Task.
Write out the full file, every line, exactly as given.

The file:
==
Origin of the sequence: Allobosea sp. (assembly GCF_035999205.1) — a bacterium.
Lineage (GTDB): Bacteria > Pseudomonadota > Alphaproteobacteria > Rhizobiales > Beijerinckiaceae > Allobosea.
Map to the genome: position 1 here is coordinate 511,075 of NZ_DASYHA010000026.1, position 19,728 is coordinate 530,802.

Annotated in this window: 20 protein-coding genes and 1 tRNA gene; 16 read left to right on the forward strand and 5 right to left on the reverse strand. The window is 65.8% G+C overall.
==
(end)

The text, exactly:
Origin of the sequence: Allobosea sp. (assembly GCF_035999205.1) — a bacterium.
Lineage (GTDB): Bacteria > Pseudomonadota > Alphaproteobacteria > Rhizobiales > Beijerinckiaceae > Allobosea.
Map to the genome: position 1 here is coordinate 511,075 of NZ_DASYHA010000026.1, position 19,728 is coordinate 530,802.

Annotated in this window: 20 protein-coding genes and 1 tRNA gene; 16 read left to right on the forward strand and 5 right to left on the reverse strand. The window is 65.8% G+C overall.